Palazzo Bembo is located on the Canal Grande, San Marco side, a few steps away from the Rialto bridge. It was built at the end of the fourteenth century by the noble Bembo family, one of the oldest families of the Venetian aristocracy, present in the city as early as the seventh century.
The red façade is considered a good example of Venetian Ghotic, a style of architecture originated in 14th century Venice with the confluence of Byzantine styles from Constantinople, Arab influences from Moorish Spain and early Gothic forms from mainland Italy.
Among the most distinguished members of this family we can include Pietro Bembo (1470-1547), a scholar humanist who was also elected cardinal. It was an influential figure in the development of the Italian language. Bembo’s ideas were also decisive in the formation of the most important secular musical form of the 16th century, the madrigal.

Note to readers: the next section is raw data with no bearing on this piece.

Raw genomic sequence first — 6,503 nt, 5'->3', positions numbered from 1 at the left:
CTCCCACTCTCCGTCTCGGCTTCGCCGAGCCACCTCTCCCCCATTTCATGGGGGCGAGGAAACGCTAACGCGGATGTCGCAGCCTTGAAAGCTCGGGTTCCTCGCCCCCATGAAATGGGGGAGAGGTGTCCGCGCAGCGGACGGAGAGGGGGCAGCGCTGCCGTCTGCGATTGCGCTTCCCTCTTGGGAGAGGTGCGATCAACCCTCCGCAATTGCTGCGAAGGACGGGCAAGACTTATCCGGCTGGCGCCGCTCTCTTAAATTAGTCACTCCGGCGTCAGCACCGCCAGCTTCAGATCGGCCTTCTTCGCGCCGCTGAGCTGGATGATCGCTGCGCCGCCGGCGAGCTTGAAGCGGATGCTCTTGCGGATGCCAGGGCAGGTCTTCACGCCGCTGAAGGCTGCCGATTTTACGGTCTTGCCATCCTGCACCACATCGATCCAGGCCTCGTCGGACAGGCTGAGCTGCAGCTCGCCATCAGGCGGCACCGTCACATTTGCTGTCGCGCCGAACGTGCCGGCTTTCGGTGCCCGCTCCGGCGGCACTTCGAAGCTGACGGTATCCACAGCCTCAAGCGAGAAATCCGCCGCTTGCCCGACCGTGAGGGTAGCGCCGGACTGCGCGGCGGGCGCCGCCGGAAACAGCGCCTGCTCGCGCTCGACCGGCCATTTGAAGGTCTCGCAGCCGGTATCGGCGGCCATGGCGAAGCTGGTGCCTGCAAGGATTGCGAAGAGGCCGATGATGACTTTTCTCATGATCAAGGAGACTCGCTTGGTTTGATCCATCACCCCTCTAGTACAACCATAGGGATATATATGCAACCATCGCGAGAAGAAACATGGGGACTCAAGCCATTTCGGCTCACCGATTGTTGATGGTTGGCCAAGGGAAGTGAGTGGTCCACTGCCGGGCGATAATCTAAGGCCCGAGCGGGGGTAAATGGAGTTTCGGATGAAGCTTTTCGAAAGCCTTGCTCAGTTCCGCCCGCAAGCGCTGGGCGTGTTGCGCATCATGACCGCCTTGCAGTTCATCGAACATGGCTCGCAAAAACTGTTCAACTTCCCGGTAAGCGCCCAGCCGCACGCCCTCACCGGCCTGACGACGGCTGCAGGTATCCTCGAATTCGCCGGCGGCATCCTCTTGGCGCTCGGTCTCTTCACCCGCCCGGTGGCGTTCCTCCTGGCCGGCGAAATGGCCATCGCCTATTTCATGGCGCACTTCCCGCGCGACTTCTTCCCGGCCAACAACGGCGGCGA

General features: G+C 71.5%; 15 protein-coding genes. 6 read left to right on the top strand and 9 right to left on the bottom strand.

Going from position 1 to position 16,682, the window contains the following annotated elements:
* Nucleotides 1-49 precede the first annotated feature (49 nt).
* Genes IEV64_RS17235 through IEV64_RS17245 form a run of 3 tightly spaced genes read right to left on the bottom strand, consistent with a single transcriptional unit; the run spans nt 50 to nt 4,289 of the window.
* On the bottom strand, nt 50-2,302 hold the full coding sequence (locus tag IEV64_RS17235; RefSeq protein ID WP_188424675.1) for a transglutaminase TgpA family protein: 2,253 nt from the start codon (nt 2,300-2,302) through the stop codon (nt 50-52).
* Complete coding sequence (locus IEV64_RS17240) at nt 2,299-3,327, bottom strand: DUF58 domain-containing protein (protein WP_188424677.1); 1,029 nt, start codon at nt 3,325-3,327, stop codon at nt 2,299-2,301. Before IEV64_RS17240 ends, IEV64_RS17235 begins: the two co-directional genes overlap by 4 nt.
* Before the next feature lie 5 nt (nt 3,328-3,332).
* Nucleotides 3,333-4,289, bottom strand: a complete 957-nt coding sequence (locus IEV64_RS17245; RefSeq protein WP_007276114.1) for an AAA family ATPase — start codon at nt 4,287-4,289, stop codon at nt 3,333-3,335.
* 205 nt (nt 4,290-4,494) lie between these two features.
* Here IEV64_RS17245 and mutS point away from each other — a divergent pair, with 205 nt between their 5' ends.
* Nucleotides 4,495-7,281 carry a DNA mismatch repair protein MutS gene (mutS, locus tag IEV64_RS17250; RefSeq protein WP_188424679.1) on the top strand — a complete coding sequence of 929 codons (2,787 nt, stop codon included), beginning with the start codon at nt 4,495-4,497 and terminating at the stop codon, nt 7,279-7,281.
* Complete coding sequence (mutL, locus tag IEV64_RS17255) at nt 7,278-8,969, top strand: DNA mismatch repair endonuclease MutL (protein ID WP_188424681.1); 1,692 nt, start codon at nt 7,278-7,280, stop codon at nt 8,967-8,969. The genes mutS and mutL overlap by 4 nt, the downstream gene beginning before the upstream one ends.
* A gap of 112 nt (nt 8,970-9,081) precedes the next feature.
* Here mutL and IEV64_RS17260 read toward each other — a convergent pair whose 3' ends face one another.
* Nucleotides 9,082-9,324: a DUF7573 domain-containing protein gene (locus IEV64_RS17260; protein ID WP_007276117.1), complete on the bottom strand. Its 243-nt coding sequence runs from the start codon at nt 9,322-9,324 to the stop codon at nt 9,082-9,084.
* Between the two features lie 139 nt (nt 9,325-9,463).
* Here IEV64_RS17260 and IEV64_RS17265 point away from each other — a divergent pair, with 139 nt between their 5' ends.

It was also important Giovanni Bembo (1543 – 1618), son of Agostino Bembo and Chiara Del Basso. In 1615, Giovanni Bembo was elected as 92nd Doge of Venice and remained in charge until his death.
Over the centuries, the building has been remodeled several times; particularly important was the restoration of the seventeenth century, however externally it still retains the original structure with its three levels of lancet windows, colorfulness, a tripartite facade and lodges.
The building, perfectly restored, today is the home of art, culture and education. Regularly hosts world class exhibitions.
Riva del Carbon, 4793
30124 – Venezia
(70m dal Ponte di Rialto, sul Canal Grande)